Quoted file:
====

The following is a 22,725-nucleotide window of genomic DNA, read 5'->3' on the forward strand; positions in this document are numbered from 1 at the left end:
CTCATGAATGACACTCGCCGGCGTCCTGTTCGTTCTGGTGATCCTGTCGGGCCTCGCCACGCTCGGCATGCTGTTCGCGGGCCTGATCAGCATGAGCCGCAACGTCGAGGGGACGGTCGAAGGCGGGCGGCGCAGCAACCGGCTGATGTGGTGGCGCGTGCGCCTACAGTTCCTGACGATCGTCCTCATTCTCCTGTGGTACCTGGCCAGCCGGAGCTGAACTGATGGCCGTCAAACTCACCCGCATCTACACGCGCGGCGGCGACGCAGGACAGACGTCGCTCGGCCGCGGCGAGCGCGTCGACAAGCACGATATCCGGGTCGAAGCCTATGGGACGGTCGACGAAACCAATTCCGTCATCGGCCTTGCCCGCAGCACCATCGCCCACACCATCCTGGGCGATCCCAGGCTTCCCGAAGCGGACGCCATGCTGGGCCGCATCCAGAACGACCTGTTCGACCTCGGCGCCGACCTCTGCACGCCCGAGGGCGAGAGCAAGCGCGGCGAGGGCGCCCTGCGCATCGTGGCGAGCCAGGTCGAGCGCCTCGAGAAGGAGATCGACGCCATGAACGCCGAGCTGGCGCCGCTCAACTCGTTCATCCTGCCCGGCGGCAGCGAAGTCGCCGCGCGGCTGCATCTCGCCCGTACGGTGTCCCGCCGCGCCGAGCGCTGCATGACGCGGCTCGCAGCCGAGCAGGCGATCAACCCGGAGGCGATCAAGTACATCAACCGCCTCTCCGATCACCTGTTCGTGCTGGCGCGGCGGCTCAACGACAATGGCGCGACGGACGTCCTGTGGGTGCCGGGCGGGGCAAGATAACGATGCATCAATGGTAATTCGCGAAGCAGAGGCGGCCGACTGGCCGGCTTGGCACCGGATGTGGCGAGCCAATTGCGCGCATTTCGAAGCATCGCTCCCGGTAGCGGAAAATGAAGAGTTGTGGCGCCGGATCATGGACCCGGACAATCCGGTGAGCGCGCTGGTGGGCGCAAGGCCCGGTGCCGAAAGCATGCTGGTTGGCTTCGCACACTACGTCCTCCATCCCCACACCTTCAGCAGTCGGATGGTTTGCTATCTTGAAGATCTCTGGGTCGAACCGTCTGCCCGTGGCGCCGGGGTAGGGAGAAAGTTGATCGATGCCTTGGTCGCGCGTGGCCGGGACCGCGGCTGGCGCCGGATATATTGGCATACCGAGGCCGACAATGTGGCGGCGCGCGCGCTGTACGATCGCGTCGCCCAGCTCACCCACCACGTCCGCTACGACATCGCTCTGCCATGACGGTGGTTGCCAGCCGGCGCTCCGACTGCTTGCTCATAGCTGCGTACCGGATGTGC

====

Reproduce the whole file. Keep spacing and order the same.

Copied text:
The following is a 22,725-nucleotide window of genomic DNA, read 5'->3' on the forward strand; positions in this document are numbered from 1 at the left end:
CTCATGAATGACACTCGCCGGCGTCCTGTTCGTTCTGGTGATCCTGTCGGGCCTCGCCACGCTCGGCATGCTGTTCGCGGGCCTGATCAGCATGAGCCGCAACGTCGAGGGGACGGTCGAAGGCGGGCGGCGCAGCAACCGGCTGATGTGGTGGCGCGTGCGCCTACAGTTCCTGACGATCGTCCTCATTCTCCTGTGGTACCTGGCCAGCCGGAGCTGAACTGATGGCCGTCAAACTCACCCGCATCTACACGCGCGGCGGCGACGCAGGACAGACGTCGCTCGGCCGCGGCGAGCGCGTCGACAAGCACGATATCCGGGTCGAAGCCTATGGGACGGTCGACGAAACCAATTCCGTCATCGGCCTTGCCCGCAGCACCATCGCCCACACCATCCTGGGCGATCCCAGGCTTCCCGAAGCGGACGCCATGCTGGGCCGCATCCAGAACGACCTGTTCGACCTCGGCGCCGACCTCTGCACGCCCGAGGGCGAGAGCAAGCGCGGCGAGGGCGCCCTGCGCATCGTGGCGAGCCAGGTCGAGCGCCTCGAGAAGGAGATCGACGCCATGAACGCCGAGCTGGCGCCGCTCAACTCGTTCATCCTGCCCGGCGGCAGCGAAGTCGCCGCGCGGCTGCATCTCGCCCGTACGGTGTCCCGCCGCGCCGAGCGCTGCATGACGCGGCTCGCAGCCGAGCAGGCGATCAACCCGGAGGCGATCAAGTACATCAACCGCCTCTCCGATCACCTGTTCGTGCTGGCGCGGCGGCTCAACGACAATGGCGCGACGGACGTCCTGTGGGTGCCGGGCGGGGCAAGATAACGATGCATCAATGGTAATTCGCGAAGCAGAGGCGGCCGACTGGCCGGCTTGGCACCGGATGTGGCGAGCCAATTGCGCGCATTTCGAAGCATCGCTCCCGGTAGCGGAAAATGAAGAGTTGTGGCGCCGGATCATGGACCCGGACAATCCGGTGAGCGCGCTGGTGGGCGCAAGGCCCGGTGCCGAAAGCATGCTGGTTGGCTTCGCACACTACGTCCTCCATCCCCACACCTTCAGCAGTCGGATGGTTTGCTATCTTGAAGATCTCTGGGTCGAACCGTCTGCCCGTGGCGCCGGGGTAGGGAGAAAGTTGATCGATGCCTTGGTCGCGCGTGGCCGGGACCGCGGCTGGCGCCGGATATATTGGCATACCGAGGCCGACAATGTGGCGGCGCGCGCGCTGTACGATCGCGTCGCCCAGCTCACCCACCACGTCCGCTACGACATCGCTCTGCCATGACGGTGGTTGCCAGCCGGCGCTCCGACTGCTTGCTCATAGCTGCGTACCGGATGTGC